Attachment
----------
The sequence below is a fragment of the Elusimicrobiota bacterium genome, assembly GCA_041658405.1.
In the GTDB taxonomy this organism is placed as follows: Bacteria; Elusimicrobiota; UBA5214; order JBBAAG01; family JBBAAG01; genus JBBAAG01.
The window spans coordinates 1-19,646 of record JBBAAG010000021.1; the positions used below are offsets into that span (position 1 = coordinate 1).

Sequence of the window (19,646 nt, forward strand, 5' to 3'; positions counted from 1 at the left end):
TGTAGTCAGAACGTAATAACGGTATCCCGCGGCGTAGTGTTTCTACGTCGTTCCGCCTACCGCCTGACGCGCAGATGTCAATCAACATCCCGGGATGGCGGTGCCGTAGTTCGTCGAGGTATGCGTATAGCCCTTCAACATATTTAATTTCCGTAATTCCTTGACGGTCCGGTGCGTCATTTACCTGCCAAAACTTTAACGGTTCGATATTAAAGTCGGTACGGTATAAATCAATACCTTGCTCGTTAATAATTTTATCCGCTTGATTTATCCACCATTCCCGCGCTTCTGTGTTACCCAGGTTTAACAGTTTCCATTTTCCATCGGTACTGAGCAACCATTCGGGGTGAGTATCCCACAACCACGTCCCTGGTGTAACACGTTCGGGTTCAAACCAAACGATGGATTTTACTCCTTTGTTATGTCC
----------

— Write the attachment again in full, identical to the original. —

The sequence below is a fragment of the Elusimicrobiota bacterium genome, assembly GCA_041658405.1.
In the GTDB taxonomy this organism is placed as follows: Bacteria; Elusimicrobiota; UBA5214; order JBBAAG01; family JBBAAG01; genus JBBAAG01.
The window spans coordinates 1-19,646 of record JBBAAG010000021.1; the positions used below are offsets into that span (position 1 = coordinate 1).

Sequence of the window (19,646 nt, forward strand, 5' to 3'; positions counted from 1 at the left end):
TGTAGTCAGAACGTAATAACGGTATCCCGCGGCGTAGTGTTTCTACGTCGTTCCGCCTACCGCCTGACGCGCAGATGTCAATCAACATCCCGGGATGGCGGTGCCGTAGTTCGTCGAGGTATGCGTATAGCCCTTCAACATATTTAATTTCCGTAATTCCTTGACGGTCCGGTGCGTCATTTACCTGCCAAAACTTTAACGGTTCGATATTAAAGTCGGTACGGTATAAATCAATACCTTGCTCGTTAATAATTTTATCCGCTTGATTTATCCACCATTCCCGCGCTTCTGTGTTACCCAGGTTTAACAGTTTCCATTTTCCATCGGTACTGAGCAACCATTCGGGGTGAGTATCCCACAACCACGTCCCTGGTGTAACACGTTCGGGTTCAAACCAAACGATGGATTTTACTCCTTTGTTATGTCC